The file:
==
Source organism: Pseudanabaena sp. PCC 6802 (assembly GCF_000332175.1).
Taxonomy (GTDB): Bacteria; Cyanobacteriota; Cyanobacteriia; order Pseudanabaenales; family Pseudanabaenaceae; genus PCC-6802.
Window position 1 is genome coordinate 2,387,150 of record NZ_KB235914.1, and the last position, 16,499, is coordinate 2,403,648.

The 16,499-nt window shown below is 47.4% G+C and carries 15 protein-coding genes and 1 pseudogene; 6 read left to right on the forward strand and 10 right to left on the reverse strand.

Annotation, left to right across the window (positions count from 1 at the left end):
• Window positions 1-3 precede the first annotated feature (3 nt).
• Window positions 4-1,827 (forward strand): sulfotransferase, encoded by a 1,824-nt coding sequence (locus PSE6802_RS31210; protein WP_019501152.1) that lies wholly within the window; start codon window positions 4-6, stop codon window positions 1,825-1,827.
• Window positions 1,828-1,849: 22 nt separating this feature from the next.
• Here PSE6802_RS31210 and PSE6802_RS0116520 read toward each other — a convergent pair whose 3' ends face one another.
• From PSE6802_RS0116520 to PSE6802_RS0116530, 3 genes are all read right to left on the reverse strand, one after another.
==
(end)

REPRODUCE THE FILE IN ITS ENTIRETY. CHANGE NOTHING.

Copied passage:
Source organism: Pseudanabaena sp. PCC 6802 (assembly GCF_000332175.1).
Taxonomy (GTDB): Bacteria; Cyanobacteriota; Cyanobacteriia; order Pseudanabaenales; family Pseudanabaenaceae; genus PCC-6802.
Window position 1 is genome coordinate 2,387,150 of record NZ_KB235914.1, and the last position, 16,499, is coordinate 2,403,648.

The 16,499-nt window shown below is 47.4% G+C and carries 15 protein-coding genes and 1 pseudogene; 6 read left to right on the forward strand and 10 right to left on the reverse strand.

Annotation, left to right across the window (positions count from 1 at the left end):
• Window positions 1-3 precede the first annotated feature (3 nt).
• Window positions 4-1,827 (forward strand): sulfotransferase, encoded by a 1,824-nt coding sequence (locus PSE6802_RS31210; protein WP_019501152.1) that lies wholly within the window; start codon window positions 4-6, stop codon window positions 1,825-1,827.
• Window positions 1,828-1,849: 22 nt separating this feature from the next.
• Here PSE6802_RS31210 and PSE6802_RS0116520 read toward each other — a convergent pair whose 3' ends face one another.
• From PSE6802_RS0116520 to PSE6802_RS0116530, 3 genes are all read right to left on the reverse strand, one after another.